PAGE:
Source: Zhangping, Fujian province
This medium-roasted oolong is made from the leaves of the Camellia sinensis var. sinensis "Shuiji Yin" varietal. This tea was produced in 2020.
It's uncommon to find a version of Zhangping Shui Xian that is this roasted; most often, only a light baking is done, as in our Qingxiang Zhangping Shui Xian.
Tea comes packaged in individual servings in (sadly) non-compostable, non-recyclable sealed mylar foil pouches. Each square weighs approximately 9 grams, give or take half a gram.
This tea reminds me a lot of what Anxi Tieguanyin used to taste like before the current practices of shortening the oxidation, putting only the lightest roast on it, and tearing off the stems, resulting in what tea blogger MarshalN coined as "nuclear green" Tieguanyin.
The robust tea base results in strong flavors that start more savory and mineral, with heaps of bright floral notes in the finish, especially as it cools. It has a balanced texture in the mouth, oily at first and slightly astringent later. It has some bitterness that becomes more apparent in later, longer steeps.
This tea brews best with one square per 120-140ml and with just slightly longer steeps. The larger leaves seem to reward the drinker for giving them the extra room. Smaller vessels, brew quickly to avoid excess bitterness, or use water under boiling. This tea also does well when brewed "grandpa style."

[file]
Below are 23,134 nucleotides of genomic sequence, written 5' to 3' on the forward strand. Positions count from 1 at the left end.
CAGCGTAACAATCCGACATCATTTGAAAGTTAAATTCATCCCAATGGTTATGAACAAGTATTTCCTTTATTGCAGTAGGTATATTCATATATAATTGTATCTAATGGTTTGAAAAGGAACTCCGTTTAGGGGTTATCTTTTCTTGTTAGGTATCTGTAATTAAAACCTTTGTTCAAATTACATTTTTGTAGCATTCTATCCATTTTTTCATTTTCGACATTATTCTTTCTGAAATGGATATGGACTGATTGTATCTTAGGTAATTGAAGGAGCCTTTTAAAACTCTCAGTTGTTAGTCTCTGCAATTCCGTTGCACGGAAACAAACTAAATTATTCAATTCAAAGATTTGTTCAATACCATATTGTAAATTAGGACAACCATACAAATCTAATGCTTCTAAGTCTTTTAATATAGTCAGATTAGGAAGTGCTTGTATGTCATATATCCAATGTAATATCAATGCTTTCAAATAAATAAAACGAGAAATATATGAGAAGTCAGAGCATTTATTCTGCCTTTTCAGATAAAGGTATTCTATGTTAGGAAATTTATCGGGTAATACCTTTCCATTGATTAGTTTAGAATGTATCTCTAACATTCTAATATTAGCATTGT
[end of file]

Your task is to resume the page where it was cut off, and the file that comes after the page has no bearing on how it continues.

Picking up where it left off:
This tea was purchased by us in 2021.
More about this tea
Zhangping Shui Xian tea squares were first produced in 1914 by a man named Deng Guanjin. The source leaves come from a clone of a varietal called Shuiji Yin, originally from Shuiji, Jianyang County, Fujian Province, which were introduced to the Zhangping area during the early Republic of China period. Tea has been produced in the area since the Yuan dynasty (1279-1368), and as Ming and Qing era Yixing clay teapots unearthed in the area suggest, it remained an important tea-producing region from then to the present day.
Leaf bud sets are picked with one bud and up to three leaves. The tea is withered, basket-shaken three to four times to develop oxidation, heated, kneaded, wrapped, pressed into a mold and roasted. The result is a small compressed square brick of tea, sometimes referred to as "three-color" tea because of the green and golden leaves and stems and the red spots of oxidation, especially on the leaf margins. The leaves undergo a longer withering and shaking process, a kind of marriage between the production methods of Northern Fujian Shui Xian oolong and Southern Fujian Tieguanyin oolong.
The tea is known for having the fragrance of orchids, osmanthus blossoms and daffodils; being gentle on the stomach; a clean refreshing flavor; and sweet aftertaste.